The following lines of doggerel were scribbled on one of the walls. The runaway writer has some fun in him, and we can almost forgive the hasty manner in which he left our shores without visiting Charleston: twenty-Eighth of June--good-Bye. air--Mary Blane. Oh! farewell, Carolinians,
We are going far away;
Don't cry — we'll soon be back,
Another game to play.
Chorus — Oh! farewell! oh! farewell!
Our parting's full of pain;
But do take care yourselves, my dears,
We are coming back again.
Your swampy land's too hot for us,
We are going off to cool;
But never mind, our Monitor
Will put you all to school.
When last you saw a silver dime,
The truth it must be said;
To search your empty pockets, boys,
They'll answer “nary red.”
We've tried to eat your beef, boys,
It was too tough and dry--
It matched your biscuits made of corn,
Your coffee made of rye.
What think you of Jeff Davis now--
Now wasn't he a fool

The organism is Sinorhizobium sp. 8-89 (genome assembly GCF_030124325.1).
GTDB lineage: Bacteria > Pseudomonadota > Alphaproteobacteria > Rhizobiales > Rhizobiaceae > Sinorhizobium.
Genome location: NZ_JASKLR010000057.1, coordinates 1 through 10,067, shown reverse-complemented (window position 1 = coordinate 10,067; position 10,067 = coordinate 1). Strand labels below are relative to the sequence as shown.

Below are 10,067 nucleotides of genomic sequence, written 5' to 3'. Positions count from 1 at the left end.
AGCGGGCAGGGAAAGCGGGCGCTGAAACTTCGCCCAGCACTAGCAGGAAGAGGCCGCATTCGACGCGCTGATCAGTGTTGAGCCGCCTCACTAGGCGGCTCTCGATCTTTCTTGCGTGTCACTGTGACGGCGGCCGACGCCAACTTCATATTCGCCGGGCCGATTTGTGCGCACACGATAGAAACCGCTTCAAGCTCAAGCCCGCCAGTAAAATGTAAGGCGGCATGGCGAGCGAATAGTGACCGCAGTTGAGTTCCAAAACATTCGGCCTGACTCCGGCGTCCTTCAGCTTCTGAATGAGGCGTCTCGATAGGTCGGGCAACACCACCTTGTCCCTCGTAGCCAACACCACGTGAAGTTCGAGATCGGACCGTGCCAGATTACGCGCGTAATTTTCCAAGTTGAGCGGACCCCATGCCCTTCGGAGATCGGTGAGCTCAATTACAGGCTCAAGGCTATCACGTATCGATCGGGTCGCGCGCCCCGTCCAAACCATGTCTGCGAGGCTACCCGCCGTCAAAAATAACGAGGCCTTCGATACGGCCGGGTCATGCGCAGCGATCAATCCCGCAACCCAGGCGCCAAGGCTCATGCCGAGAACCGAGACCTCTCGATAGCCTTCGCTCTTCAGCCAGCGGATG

To stuff his ears with Cotton, boys,
And trust to Johnny Bull?
You thought the French would help you,
But that, too, was “no go;”
“Nap” has other fish to fry,
Way down in Mexico.
Oh! when we meet again, my boys,
There'll be a pretty muss;
Don't cry, you've not seen the last
Of our green fag and us.
The Yankee newspapers captured are not of very late date, and it would be useless, therefore, to make extracts from them. They are redolent with magnificent Federal victories, in every one of which there are accounts of “splendid bayonet-charges” upon the rebels. The Boston Herald of June second announces the capture of Vicksburgh and Little Rock, and the flight of the Governor of Arkansas into Mississippi. A graphic picture in Frank Leslie's represents Beauregard watering his horse in hell. It was engraved after one of the numerous Federal reports of the death of our hero.--Charleston Courier, July 15.